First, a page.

What business advice should I avoid when I am trying to grow my education business?

We’ve all been there haven’t we, listening to a well-meaning person in our life give us business advice that simply doesn’t translate to the education business sector. There are people who know business, people who know education and only a few who know both. It is difficult to straddle both worlds.

Should I try cold calling/cold emailing in my education business?

It does not work. School office staff are the gatekeepers, and they take that role very seriously. It is not how schools do business. It’s about reaching the right people, getting to know that contact and building relationships. You can email schools, I’m not saying don’t reach out to them, there’s just a right way of going about it. I have a great episode of the podcast on this where I chat with Cerys Keneally, you can find it here.

Should I put my prices up by 10% year on year for my education products/services?

Of course you should put your prices up, but 10% might be too high. You really have to think about who you’re selling to and what you’re offering. If you’re selling £2,000 CPD training courses, bumping up the price £200 the following year might not go down well and a school who once was happy to pay for that service, might stop. If you’re selling directly to teachers, getting up to the £70 is going to be too steep for them too. Be careful when raising prices, tell the right story and don’t price yourself out of the market.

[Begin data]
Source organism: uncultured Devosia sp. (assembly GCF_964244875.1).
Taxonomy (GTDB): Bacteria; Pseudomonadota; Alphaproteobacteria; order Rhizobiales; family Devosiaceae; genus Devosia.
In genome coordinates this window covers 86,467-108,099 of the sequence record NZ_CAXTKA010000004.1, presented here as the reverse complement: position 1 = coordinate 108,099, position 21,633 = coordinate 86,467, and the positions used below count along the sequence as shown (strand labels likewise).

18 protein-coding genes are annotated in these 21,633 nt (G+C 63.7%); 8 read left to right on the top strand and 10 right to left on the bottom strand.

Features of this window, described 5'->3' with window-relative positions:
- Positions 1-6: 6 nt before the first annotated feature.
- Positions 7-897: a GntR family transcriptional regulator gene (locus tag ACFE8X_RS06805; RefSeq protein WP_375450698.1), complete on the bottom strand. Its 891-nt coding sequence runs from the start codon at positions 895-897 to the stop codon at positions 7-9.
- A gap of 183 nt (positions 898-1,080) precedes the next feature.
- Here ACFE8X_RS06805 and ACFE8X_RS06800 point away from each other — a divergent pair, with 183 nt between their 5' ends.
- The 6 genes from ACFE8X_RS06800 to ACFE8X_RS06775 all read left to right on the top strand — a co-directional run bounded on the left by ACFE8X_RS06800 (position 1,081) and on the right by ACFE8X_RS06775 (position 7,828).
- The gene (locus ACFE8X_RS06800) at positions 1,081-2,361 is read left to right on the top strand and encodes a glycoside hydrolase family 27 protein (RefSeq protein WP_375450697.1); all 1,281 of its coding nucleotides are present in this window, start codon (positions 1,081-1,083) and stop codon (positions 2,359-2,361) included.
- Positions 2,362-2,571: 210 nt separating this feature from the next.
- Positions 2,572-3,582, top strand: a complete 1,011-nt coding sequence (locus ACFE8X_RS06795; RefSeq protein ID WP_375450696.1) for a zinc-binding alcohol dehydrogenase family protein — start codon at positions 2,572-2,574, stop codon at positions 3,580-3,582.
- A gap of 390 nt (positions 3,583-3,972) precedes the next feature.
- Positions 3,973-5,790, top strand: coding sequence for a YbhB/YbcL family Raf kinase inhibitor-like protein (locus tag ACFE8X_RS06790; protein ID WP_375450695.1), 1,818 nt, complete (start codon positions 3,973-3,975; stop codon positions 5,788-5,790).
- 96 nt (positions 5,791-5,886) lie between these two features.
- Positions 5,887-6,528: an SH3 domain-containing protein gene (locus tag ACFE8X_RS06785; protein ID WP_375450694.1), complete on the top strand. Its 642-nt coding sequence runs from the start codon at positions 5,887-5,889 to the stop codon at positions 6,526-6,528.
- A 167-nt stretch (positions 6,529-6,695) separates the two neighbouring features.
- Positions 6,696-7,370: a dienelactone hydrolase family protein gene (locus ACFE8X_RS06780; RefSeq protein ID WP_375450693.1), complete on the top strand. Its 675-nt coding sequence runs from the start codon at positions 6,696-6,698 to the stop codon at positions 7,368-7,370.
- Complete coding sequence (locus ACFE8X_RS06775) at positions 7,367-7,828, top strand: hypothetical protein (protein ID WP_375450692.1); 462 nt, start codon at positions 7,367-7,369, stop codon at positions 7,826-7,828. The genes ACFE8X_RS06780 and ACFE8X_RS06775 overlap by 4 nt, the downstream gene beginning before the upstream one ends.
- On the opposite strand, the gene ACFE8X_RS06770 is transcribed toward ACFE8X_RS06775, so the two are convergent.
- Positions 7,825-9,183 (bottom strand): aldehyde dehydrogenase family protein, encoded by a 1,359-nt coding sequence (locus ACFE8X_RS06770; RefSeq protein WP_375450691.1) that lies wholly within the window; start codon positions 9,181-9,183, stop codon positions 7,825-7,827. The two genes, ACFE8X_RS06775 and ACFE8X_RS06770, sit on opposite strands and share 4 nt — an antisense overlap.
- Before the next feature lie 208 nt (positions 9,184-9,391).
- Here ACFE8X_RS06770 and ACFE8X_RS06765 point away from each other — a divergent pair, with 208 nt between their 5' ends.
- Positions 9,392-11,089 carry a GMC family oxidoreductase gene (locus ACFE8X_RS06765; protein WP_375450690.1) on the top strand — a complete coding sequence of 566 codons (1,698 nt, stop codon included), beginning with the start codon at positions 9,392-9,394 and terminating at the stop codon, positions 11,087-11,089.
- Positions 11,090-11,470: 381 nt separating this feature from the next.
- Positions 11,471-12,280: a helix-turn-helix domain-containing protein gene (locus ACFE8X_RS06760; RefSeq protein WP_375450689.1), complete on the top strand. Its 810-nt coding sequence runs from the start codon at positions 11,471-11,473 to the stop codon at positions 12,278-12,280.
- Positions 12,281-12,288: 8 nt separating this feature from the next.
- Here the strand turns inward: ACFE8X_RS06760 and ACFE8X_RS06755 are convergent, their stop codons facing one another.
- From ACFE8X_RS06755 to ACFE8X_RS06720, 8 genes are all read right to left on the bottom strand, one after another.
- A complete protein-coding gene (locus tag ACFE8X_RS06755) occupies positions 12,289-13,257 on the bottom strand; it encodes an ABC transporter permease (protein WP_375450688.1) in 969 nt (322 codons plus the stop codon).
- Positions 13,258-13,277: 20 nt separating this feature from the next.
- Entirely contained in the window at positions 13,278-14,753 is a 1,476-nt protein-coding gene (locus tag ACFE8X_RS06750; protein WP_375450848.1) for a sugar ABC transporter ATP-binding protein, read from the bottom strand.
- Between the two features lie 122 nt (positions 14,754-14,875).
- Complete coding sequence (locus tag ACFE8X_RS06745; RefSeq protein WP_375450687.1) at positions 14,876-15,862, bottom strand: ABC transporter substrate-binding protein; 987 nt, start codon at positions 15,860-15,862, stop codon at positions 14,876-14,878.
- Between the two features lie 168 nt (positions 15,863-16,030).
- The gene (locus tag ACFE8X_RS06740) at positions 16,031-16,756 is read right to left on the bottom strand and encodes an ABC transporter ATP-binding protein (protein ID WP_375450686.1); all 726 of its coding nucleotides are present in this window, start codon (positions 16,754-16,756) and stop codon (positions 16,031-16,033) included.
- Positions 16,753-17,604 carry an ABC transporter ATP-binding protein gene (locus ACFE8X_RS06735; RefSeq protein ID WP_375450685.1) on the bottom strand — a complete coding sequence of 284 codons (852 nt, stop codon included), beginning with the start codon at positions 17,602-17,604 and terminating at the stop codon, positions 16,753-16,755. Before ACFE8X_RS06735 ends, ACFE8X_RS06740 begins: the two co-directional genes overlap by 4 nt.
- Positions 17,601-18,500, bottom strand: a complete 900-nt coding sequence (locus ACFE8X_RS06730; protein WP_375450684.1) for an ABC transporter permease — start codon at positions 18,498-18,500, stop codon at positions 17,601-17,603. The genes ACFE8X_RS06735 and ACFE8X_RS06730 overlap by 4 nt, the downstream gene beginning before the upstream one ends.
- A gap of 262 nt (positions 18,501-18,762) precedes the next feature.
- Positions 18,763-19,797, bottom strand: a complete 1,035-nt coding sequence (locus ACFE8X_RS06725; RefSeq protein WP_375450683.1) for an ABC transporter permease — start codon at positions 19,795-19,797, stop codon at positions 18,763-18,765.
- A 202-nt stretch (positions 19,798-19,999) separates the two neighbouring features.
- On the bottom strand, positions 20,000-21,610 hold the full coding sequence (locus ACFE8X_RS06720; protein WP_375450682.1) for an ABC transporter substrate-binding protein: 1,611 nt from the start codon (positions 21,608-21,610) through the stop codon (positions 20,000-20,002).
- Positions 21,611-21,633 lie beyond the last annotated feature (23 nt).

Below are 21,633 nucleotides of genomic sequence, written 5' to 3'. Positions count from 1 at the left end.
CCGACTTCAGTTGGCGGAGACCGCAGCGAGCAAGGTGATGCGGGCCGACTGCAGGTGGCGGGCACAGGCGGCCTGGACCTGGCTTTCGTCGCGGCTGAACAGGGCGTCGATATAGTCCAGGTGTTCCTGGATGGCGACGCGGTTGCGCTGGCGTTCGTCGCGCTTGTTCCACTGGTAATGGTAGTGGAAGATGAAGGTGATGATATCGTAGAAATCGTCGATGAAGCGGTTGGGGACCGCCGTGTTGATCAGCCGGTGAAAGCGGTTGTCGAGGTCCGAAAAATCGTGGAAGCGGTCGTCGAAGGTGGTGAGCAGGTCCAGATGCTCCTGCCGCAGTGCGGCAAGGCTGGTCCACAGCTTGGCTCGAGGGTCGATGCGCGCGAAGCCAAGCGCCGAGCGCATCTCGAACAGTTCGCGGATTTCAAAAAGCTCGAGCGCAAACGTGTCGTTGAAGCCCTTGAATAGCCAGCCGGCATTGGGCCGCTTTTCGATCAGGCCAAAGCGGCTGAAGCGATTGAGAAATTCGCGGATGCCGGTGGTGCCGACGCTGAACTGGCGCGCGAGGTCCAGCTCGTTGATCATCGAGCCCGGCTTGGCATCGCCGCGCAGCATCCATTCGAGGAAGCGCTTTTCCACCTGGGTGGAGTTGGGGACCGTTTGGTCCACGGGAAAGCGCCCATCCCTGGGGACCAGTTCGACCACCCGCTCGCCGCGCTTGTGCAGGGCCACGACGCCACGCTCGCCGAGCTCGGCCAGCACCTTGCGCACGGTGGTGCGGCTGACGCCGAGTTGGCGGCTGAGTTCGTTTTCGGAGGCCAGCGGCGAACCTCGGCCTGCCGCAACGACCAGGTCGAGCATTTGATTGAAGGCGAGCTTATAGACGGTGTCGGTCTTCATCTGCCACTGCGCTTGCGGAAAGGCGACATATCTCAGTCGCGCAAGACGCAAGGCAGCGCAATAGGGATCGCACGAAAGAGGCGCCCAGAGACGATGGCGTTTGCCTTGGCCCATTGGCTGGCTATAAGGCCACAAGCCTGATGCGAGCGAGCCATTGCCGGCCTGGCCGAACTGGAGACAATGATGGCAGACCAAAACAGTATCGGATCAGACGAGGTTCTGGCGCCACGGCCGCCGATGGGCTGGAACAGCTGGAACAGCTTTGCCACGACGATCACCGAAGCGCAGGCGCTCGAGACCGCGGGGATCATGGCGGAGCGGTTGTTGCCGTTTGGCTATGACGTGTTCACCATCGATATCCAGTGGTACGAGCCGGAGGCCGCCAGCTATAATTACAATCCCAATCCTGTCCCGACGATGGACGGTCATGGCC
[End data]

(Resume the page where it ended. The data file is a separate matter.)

Should I send out flyers advertising my education business?

If you’re selling an educational product or service to parents, then you can send flyers home in school bookbags – that might work for your business. But sending mail in the form of a flyer to teachers is not going to work. Teachers’ pigeonholes are where flyers go to die. I would sift through mine once every term and realise that every offer had expired and put them in the bin. Even if I was interested in what was being advertised, the extra hassle of taking it to the school leaders or taking time off for any course that went with it seemed too much – they were never going to give me the time or the money – so in the bin it went.

Should I ask teachers to get their schools to pay for my education service?

If you are an ex-teacher yourself, you know how easy it is to spend a fortune on resources for your classroom. You also know how difficult it is to claim that money back! Teachers can’t just walk into the office with a receipt every time they spend some cash on their pupils. It is a big admin job. Teachers feel uncomfortable asking leadership to pay for things. If you are going to go down this route (because it’s not impossible), you have to make it easy for teachers to do this.

Some of you may have had some success with these methods but if you’re trying them and not getting any results, it’s time to give them up. I cover more bad business advice in this episode of the Education Business Podcast.

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